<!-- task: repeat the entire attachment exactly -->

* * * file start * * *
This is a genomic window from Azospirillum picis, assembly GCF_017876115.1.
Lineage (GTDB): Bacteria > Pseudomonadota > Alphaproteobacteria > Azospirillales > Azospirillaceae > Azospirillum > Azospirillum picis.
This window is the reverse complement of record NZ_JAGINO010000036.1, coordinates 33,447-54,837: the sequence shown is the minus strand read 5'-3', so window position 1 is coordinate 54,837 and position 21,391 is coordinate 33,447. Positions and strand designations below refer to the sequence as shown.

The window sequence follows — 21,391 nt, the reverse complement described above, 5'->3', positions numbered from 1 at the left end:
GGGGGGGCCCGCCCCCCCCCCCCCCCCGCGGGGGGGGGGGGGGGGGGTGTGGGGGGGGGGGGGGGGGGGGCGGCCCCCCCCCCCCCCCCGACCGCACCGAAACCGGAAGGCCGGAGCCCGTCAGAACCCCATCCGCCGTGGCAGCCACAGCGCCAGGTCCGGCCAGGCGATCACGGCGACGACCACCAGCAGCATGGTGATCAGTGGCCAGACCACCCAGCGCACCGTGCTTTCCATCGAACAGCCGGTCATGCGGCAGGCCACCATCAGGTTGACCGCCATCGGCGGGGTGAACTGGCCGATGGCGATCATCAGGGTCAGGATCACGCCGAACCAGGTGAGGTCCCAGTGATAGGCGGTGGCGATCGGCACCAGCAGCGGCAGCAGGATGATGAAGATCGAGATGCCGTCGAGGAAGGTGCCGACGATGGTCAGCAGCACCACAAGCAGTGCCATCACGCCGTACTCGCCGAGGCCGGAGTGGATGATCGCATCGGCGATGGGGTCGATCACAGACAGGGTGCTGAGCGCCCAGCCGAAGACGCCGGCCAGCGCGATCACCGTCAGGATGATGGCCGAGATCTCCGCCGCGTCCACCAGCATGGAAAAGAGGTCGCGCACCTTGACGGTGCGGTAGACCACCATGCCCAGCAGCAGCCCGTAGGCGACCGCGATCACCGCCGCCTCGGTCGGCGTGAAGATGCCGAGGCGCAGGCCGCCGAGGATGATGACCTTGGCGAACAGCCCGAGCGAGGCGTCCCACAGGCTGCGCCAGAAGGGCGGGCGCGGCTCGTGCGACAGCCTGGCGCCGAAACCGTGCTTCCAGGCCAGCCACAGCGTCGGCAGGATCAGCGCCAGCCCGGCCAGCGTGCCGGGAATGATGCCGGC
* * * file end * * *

This is a genomic window from Azospirillum picis, assembly GCF_017876115.1.
Lineage (GTDB): Bacteria > Pseudomonadota > Alphaproteobacteria > Azospirillales > Azospirillaceae > Azospirillum > Azospirillum picis.
This window is the reverse complement of record NZ_JAGINO010000036.1, coordinates 33,447-54,837: the sequence shown is the minus strand read 5'-3', so window position 1 is coordinate 54,837 and position 21,391 is coordinate 33,447. Positions and strand designations below refer to the sequence as shown.

The window sequence follows — 21,391 nt, the reverse complement described above, 5'->3', positions numbered from 1 at the left end:
GGGGGGGCCCGCCCCCCCCCCCCCCCCGCGGGGGGGGGGGGGGGGGGTGTGGGGGGGGGGGGGGGGGGGGCGGCCCCCCCCCCCCCCCCGACCGCACCGAAACCGGAAGGCCGGAGCCCGTCAGAACCCCATCCGCCGTGGCAGCCACAGCGCCAGGTCCGGCCAGGCGATCACGGCGACGACCACCAGCAGCATGGTGATCAGTGGCCAGACCACCCAGCGCACCGTGCTTTCCATCGAACAGCCGGTCATGCGGCAGGCCACCATCAGGTTGACCGCCATCGGCGGGGTGAACTGGCCGATGGCGATCATCAGGGTCAGGATCACGCCGAACCAGGTGAGGTCCCAGTGATAGGCGGTGGCGATCGGCACCAGCAGCGGCAGCAGGATGATGAAGATCGAGATGCCGTCGAGGAAGGTGCCGACGATGGTCAGCAGCACCACAAGCAGTGCCATCACGCCGTACTCGCCGAGGCCGGAGTGGATGATCGCATCGGCGATGGGGTCGATCACAGACAGGGTGCTGAGCGCCCAGCCGAAGACGCCGGCCAGCGCGATCACCGTCAGGATGATGGCCGAGATCTCCGCCGCGTCCACCAGCATGGAAAAGAGGTCGCGCACCTTGACGGTGCGGTAGACCACCATGCCCAGCAGCAGCCCGTAGGCGACCGCGATCACCGCCGCCTCGGTCGGCGTGAAGATGCCGAGGCGCAGGCCGCCGAGGATGATGACCTTGGCGAACAGCCCGAGCGAGGCGTCCCACAGGCTGCGCCAGAAGGGCGGGCGCGGCTCGTGCGACAGCCTGGCGCCGAAACCGTGCTTCCAGGCCAGCCACAGCGTCGGCAGGATCAGCGCCAGCCCGGCCAGCGTGCCGGGAATGATGCCGGC